Pro in a smartphone's name implies bigger and better - so much so that it's even been abused to fool the unsuspecting. Meizu did not resort to such trickery though and their MX4 Pro takes things up more than just a notch from the stock version.
An updated chipset and 3GB of RAM, a higher-res front cam, bigger screen and a fingerprint scanner are more than enough for the MX4 Pro to earn its stripes. But Meizu didn't stop there. They have the highest resolution screen on a mobile phone / phablet: 1536 x 2560px.
The Meizu MX4 Pro ditches the MediaTek chipset of its predecessor and has instead opted for the Samsung Exynos 5 Octa 5430, built around a 20nm processor and ARM's big.LITTLE architecture. It has four Cortex-A15 cores clocked at 2GHz and four Cortex-A7's at 1.5GHz each. Graphics are handled by the Mali T628 MP6/600MHz GPU and there's a stocky 3 gigs of RAM.
The CPU performance of the Exynos chip starts off impressively. GeekBench 3 ranks the MX4 Pro at second place among the many phones in the chart, interestingly just behind the Meizu MX4.
Compared to its predecessor, the Pro version of the Meizu MX4 didn't increase the screen size by much. The screen has grown 0.14" to a full 5.5" but the more important thing here is the higher resolution of 1536 x 2560px - up from the 1152 x 1920px screen on the MX4. The pixel density has increased significantly to 546ppi.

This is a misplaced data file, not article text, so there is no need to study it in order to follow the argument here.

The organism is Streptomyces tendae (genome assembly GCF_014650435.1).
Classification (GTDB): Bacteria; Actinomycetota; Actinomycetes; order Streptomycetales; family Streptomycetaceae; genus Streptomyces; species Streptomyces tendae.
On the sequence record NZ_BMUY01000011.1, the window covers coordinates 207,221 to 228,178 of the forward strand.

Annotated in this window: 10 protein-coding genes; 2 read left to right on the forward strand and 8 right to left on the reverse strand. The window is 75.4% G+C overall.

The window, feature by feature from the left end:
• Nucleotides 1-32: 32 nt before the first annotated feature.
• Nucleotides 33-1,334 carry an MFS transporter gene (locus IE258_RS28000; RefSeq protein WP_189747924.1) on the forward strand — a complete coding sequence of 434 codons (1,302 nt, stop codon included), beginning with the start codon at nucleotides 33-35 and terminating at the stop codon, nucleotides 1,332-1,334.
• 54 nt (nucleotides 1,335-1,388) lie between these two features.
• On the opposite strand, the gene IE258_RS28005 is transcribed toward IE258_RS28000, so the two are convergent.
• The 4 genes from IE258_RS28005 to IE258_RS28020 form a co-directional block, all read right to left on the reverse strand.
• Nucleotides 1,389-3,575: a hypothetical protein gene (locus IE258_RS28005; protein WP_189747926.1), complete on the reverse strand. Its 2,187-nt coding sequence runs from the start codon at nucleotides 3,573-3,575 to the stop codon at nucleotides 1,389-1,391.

Crystal Clear Display
Meizu calls it a 2K+ display, but technically they are incorrect since 2K screen resolution means a horizontal line of around 2,000 pixels. A proper abbreviation would be QHD (Quad HD) or QHD+, if you will, in order to account for the extra pixels. QHD displays would normally have 1440px on the short side, while the MX4 Pro offers 1536px.
Good 20MP shooter
Like its smaller sibling, the Meizu MX4 Pro has a Sony 20.7MP sensor that's capable of capturing some huge 5248x3936px snaps in 4:3 aspect, matching the latest and greatest cameraphones from Sony themselves. Meizu offers what it calls Super high ISO that will allow the phone to shoot at up to 1600 ISO in low light conditions.
There's also a dual-tone LED flash that should allow for more pleasing colors in low light flash photos. Both LEDs fire simultaneously. Meizu claims that the MX4 Pro can acquire focus within 0.3s, which sounds like there are some phase detect pixels on the sensor, although we have no way to confirm that.